Fixed Income Market Risk – The prices of the Fund’s fixed income securities respond to economic developments, particularly interest rate changes, as well as to perceptions about the creditworthiness of individual issuers, including governments and their agencies. Generally, the Fund’s fixed income securities will decrease in value if interest rates rise and vice versa. In a low interest rate environment, risks associated with rising rates are heightened. Declines in dealer market-making capacity as a result of structural or regulatory changes could decrease liquidity and/or increase volatility in the fixed income markets. In the case of foreign securities, price fluctuations will reflect international economic and political events, as well as changes in currency valuations relative to the U.S. dollar. In response to these events, the Fund’s value may fluctuate and/or the Fund may experience increased redemptions from shareholders, which may impact the Fund’s liquidity or force the Fund to sell securities into a declining or illiquid market.


Foreign Sovereign Debt Securities Risk – The risks that (i) the governmental entity that controls the repayment of sovereign debt may not be willing or able to repay the principal and/or interest when it becomes due because of factors such as debt service burden, political constraints, cash flow problems and other national economic factors; (ii) governments may default on their debt securities, which may require holders of such securities to participate in debt rescheduling or additional lending to defaulting governments; and (iii) there is no bankruptcy proceeding by which defaulted sovereign debt may be collected in whole or in part. These risks are typically heightened with respect to emerging market countries.


Interest Rate Risk – The risk that a rise in interest rates will cause a fall in the value of fixed income securities, including U.S. Government securities, in which the Fund invests. Although U.S. Government securities are considered to be among the safest investments, they are not guaranteed against price movements due to changing interest rates. A low interest rate environment may present greater interest rate risk because there may be a greater likelihood of rates increasing and rates may increase more rapidly. Interest rate risk may be heightened for investments in emerging market countries.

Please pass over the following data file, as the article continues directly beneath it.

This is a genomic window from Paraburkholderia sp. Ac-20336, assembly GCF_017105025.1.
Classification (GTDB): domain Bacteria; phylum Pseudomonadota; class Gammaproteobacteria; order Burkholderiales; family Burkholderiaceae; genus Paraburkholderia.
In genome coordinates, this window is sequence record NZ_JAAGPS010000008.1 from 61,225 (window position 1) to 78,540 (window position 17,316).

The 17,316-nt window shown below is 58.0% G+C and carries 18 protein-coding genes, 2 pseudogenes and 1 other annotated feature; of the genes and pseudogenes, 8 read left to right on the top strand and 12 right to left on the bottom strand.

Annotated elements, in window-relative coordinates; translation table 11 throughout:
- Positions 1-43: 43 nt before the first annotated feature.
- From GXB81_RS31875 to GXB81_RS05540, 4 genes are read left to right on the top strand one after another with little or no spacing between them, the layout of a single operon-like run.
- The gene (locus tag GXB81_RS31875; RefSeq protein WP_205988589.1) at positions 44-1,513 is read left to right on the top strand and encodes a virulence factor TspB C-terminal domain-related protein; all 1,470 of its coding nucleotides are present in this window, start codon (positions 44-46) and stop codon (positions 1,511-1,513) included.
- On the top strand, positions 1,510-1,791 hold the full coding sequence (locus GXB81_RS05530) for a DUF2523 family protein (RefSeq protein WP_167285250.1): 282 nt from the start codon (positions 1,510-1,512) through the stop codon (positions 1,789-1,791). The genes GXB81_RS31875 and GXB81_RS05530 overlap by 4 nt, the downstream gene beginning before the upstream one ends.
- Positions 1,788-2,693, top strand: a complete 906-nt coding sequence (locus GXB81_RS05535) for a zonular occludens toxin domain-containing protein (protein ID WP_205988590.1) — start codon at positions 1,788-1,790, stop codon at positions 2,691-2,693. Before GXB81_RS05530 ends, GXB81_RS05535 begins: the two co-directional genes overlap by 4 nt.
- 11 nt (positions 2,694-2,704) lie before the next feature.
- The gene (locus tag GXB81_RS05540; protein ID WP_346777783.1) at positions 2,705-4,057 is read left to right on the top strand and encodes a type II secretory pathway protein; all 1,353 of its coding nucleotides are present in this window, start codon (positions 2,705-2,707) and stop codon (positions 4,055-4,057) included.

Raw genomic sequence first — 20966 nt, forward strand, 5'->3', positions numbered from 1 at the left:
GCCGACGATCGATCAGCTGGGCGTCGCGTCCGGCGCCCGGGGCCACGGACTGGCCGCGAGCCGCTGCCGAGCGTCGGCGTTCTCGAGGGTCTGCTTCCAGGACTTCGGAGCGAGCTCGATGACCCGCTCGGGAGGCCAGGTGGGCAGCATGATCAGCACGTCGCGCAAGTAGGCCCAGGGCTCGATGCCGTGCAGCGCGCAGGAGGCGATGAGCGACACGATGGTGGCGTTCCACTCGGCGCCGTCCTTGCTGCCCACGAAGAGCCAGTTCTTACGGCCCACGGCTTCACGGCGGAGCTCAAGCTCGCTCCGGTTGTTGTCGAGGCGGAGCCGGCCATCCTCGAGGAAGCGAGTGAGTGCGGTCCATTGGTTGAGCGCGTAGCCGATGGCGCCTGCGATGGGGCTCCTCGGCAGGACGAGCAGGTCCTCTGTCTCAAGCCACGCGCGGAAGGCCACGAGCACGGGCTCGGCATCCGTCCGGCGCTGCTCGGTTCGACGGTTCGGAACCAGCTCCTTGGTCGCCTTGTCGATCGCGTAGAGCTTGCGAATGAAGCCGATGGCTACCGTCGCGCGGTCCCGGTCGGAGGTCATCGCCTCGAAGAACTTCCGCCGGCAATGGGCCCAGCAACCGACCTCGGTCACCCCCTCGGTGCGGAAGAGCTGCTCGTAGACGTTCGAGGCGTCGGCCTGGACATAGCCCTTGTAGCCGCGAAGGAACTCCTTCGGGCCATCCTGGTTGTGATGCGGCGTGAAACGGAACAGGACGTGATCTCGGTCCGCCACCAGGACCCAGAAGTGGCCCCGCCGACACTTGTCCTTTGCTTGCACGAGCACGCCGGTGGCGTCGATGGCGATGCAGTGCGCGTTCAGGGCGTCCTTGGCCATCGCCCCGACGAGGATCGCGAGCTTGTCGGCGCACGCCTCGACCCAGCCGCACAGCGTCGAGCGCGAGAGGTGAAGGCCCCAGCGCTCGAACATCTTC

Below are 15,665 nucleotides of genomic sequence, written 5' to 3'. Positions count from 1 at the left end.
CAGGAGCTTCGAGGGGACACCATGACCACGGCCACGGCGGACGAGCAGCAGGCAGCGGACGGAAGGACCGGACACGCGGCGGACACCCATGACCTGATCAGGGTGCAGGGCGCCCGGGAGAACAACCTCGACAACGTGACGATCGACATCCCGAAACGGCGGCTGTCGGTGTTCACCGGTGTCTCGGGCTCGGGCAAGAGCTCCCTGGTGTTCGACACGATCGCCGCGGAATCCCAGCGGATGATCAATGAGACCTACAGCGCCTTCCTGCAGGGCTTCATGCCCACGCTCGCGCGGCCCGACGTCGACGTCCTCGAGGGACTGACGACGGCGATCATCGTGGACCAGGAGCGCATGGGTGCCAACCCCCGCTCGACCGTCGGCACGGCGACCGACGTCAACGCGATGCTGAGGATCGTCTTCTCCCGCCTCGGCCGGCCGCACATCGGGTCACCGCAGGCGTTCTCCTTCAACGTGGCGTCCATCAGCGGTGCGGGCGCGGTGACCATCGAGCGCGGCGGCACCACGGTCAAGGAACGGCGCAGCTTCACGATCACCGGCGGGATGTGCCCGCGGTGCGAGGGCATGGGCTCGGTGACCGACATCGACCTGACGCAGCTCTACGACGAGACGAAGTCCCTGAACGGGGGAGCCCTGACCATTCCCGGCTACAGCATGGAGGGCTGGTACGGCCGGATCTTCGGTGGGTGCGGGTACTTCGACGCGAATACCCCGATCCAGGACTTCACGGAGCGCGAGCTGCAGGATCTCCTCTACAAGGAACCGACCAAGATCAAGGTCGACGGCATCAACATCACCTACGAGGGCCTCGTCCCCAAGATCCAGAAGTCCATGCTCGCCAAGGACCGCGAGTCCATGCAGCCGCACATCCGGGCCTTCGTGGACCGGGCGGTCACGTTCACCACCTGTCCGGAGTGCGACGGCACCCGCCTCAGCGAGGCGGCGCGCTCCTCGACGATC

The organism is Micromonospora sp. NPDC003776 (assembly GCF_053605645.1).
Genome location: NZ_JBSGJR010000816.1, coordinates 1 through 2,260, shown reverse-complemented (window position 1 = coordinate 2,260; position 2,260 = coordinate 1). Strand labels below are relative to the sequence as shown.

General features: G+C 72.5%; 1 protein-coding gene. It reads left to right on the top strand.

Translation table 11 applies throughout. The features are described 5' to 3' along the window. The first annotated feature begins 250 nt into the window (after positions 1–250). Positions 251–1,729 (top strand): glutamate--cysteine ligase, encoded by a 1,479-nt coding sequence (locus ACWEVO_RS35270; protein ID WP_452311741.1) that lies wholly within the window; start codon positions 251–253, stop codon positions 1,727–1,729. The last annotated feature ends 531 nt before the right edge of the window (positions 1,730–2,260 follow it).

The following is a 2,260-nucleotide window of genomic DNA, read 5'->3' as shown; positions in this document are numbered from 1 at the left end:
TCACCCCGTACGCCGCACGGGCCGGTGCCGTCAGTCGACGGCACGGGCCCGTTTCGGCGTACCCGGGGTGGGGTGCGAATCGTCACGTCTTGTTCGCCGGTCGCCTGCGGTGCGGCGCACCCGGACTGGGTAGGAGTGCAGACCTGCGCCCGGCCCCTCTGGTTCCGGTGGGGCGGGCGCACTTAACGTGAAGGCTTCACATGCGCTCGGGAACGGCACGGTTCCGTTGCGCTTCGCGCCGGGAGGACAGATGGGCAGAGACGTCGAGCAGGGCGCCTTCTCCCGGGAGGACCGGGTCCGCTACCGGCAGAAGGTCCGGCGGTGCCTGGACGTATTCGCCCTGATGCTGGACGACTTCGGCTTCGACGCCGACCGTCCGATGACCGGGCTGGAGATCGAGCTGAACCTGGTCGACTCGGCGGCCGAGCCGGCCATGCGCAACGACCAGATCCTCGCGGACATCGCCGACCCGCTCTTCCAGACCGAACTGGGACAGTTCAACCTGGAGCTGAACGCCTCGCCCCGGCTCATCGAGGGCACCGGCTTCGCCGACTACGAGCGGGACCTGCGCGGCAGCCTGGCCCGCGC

Investment Company Risk – When the Fund invests in an investment company, including closed-end funds and ETFs, in addition to directly bearing the expenses associated with its own operations, it will bear a pro rata portion of the investment company’s expenses. Further, while the risks of owning shares of an investment company generally reflect the risks of owning the underlying investments of the investment company, the Fund may be subject to additional or different risks than






if the Fund had invested directly in the underlying investments. For example, the lack of liquidity in an ETF could result in its share price being more volatile than that of the underlying portfolio securities. Closed-end investment companies issue a fixed number of shares that trade on a stock exchange or OTC at a premium or a discount to their net asset value (“NAV”). As a result, a closed-end fund’s share price fluctuates based on what another investor is willing to pay rather than on the market value of the securities in the fund.


Leverage Risk – The Fund’s use of derivatives may result in the Fund’s total investment exposure substantially exceeding the value of its portfolio securities and the Fund’s investment returns depending substantially on the performance of securities that the Fund may not directly own. The use of leverage can amplify the effects of market volatility on the Fund’s share price and may also cause the Fund to liquidate portfolio positions when it would not be advantageous to do so in order to satisfy its obligations. The Fund’s use of leverage may result in a heightened risk of investment loss.


Liquidity Risk – The risk that certain securities may be difficult or impossible to sell at the time and price that the Fund would like. The Fund may have to lower the price of the security, sell other securities instead or forego an investment opportunity, any of which could have a negative effect on Fund management or performance. Liquidity risk may be heightened in the emerging market countries in which the Fund invests, as a result of their markets being less developed.


Market Risk – The risk that the market value of a security may move up and down, sometimes rapidly and unpredictably. Market risk may affect a single issuer, an industry, a sector or the equity or bond market as a whole.